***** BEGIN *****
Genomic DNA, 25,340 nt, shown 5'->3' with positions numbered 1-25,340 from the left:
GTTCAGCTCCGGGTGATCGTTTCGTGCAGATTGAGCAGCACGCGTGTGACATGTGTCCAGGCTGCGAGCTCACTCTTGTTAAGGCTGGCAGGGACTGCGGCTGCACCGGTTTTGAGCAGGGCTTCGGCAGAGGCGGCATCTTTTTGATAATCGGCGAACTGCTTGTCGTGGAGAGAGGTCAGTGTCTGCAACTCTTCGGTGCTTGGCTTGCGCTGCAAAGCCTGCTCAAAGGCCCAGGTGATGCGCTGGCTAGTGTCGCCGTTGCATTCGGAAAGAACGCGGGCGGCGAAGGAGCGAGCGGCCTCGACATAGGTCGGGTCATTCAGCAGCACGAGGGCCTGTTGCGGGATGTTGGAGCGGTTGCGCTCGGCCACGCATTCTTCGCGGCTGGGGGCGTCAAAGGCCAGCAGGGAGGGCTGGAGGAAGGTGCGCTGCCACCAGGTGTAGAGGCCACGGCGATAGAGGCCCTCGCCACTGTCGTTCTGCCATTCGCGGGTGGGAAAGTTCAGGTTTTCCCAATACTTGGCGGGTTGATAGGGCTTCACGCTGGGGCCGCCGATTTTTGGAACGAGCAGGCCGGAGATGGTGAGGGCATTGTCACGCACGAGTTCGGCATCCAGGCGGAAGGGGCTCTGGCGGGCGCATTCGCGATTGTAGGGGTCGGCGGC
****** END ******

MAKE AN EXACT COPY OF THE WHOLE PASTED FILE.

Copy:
Genomic DNA, 25,340 nt, shown 5'->3' with positions numbered 1-25,340 from the left:
GTTCAGCTCCGGGTGATCGTTTCGTGCAGATTGAGCAGCACGCGTGTGACATGTGTCCAGGCTGCGAGCTCACTCTTGTTAAGGCTGGCAGGGACTGCGGCTGCACCGGTTTTGAGCAGGGCTTCGGCAGAGGCGGCATCTTTTTGATAATCGGCGAACTGCTTGTCGTGGAGAGAGGTCAGTGTCTGCAACTCTTCGGTGCTTGGCTTGCGCTGCAAAGCCTGCTCAAAGGCCCAGGTGATGCGCTGGCTAGTGTCGCCGTTGCATTCGGAAAGAACGCGGGCGGCGAAGGAGCGAGCGGCCTCGACATAGGTCGGGTCATTCAGCAGCACGAGGGCCTGTTGCGGGATGTTGGAGCGGTTGCGCTCGGCCACGCATTCTTCGCGGCTGGGGGCGTCAAAGGCCAGCAGGGAGGGCTGGAGGAAGGTGCGCTGCCACCAGGTGTAGAGGCCACGGCGATAGAGGCCCTCGCCACTGTCGTTCTGCCATTCGCGGGTGGGAAAGTTCAGGTTTTCCCAATACTTGGCGGGTTGATAGGGCTTCACGCTGGGGCCGCCGATTTTTGGAACGAGCAGGCCGGAGATGGTGAGGGCATTGTCACGCACGAGTTCGGCATCCAGGCGGAAGGGGCTCTGGCGGGCGCATTCGCGATTGTAGGGGTCGGCGGC